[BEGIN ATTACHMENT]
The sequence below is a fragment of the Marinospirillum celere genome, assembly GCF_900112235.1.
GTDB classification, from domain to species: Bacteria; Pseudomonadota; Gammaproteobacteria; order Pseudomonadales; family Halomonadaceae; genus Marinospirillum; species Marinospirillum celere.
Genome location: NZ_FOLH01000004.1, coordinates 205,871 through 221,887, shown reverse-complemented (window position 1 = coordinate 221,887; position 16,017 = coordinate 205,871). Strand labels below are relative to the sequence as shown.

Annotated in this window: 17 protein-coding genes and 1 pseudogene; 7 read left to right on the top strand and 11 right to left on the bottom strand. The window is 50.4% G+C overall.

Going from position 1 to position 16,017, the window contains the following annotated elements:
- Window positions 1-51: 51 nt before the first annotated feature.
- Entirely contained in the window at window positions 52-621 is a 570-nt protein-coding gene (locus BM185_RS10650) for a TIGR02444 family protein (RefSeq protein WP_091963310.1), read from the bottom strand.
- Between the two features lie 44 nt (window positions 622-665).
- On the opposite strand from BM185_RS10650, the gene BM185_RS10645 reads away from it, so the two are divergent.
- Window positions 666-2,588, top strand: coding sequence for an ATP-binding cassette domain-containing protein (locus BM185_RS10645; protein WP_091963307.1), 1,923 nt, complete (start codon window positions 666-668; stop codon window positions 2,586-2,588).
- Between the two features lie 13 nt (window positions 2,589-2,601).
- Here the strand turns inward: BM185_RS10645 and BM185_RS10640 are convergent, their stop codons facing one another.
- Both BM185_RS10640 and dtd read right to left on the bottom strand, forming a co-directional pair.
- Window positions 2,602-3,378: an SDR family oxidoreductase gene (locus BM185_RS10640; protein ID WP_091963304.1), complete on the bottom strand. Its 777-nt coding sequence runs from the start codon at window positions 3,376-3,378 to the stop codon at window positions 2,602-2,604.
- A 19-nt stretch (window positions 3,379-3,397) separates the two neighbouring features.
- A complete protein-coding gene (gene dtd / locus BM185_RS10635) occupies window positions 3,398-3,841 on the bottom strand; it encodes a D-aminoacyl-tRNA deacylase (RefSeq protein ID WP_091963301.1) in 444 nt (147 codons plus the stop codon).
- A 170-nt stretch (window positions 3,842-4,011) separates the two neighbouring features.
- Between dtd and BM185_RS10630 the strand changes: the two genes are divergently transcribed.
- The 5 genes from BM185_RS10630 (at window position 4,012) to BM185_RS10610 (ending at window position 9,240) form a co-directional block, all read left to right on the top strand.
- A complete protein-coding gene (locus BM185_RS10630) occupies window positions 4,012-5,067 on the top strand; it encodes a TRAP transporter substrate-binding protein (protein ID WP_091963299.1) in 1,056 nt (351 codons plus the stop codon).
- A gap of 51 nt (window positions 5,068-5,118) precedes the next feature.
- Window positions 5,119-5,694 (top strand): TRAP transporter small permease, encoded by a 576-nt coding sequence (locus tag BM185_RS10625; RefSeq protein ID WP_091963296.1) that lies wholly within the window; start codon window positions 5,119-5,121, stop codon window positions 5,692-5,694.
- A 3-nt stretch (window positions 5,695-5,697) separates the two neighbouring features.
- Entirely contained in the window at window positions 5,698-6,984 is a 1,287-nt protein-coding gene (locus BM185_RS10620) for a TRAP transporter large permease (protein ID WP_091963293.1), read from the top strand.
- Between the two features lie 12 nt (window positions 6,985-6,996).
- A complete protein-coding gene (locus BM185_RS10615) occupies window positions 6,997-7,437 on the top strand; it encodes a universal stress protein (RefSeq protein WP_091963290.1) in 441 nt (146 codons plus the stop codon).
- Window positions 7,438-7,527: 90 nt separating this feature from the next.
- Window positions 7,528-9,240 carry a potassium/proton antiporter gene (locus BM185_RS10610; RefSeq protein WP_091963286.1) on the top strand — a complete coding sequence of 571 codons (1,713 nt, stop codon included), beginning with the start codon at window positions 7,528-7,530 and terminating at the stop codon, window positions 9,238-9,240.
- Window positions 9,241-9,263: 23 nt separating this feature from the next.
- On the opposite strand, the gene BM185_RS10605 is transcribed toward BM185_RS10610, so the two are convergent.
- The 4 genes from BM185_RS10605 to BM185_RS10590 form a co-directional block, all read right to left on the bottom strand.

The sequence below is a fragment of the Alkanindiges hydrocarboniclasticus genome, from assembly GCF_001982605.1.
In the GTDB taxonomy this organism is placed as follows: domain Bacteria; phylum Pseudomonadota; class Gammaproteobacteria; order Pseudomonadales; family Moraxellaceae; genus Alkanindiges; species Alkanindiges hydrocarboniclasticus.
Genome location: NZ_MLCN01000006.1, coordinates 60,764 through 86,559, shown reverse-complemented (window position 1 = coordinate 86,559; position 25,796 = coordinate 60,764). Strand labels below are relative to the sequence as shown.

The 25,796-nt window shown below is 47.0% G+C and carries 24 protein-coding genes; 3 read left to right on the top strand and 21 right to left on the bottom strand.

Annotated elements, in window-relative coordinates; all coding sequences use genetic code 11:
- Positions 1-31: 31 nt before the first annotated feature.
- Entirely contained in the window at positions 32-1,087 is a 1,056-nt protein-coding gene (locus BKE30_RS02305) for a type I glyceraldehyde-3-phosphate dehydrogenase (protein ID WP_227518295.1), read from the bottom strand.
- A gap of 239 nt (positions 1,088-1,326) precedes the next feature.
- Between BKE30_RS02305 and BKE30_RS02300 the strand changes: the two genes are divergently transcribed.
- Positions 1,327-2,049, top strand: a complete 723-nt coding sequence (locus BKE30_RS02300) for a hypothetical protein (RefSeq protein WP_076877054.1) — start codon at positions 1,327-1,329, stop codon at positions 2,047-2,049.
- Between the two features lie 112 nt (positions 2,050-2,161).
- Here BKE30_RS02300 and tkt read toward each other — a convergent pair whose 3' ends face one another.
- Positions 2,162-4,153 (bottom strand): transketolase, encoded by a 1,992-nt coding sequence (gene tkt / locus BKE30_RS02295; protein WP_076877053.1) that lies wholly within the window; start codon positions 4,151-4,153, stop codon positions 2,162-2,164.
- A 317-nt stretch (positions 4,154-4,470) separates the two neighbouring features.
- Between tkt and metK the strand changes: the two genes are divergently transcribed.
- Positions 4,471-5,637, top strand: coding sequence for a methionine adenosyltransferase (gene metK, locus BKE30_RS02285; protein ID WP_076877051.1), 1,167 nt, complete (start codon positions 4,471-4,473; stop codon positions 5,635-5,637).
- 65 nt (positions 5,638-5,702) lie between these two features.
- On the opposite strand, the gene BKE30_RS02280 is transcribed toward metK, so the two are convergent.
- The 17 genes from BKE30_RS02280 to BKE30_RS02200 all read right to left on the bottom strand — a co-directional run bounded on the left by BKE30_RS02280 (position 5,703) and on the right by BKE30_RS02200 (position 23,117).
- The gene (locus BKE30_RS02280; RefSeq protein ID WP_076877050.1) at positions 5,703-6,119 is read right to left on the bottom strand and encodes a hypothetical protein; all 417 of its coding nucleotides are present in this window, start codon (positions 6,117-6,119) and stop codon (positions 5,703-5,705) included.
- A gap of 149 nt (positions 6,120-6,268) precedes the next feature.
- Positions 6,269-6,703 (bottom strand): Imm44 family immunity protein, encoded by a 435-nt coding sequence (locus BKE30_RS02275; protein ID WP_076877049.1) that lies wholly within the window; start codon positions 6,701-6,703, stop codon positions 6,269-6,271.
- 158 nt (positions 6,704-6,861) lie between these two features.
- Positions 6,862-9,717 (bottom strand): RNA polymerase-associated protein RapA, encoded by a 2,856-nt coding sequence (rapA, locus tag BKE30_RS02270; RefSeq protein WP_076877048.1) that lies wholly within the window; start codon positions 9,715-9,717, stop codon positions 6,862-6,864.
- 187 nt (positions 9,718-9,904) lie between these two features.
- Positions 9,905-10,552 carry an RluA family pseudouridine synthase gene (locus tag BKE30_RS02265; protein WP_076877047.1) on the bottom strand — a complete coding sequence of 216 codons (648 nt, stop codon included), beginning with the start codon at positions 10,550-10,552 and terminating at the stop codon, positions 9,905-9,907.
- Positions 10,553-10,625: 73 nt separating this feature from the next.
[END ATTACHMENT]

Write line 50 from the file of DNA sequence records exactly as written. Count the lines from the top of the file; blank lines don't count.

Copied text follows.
- The 17 genes from BKE30_RS02280 to BKE30_RS02200 all read right to left on the bottom strand — a co-directional run bounded on the left by BKE30_RS02280 (position 5,703) and on the right by BKE30_RS02200 (position 23,117).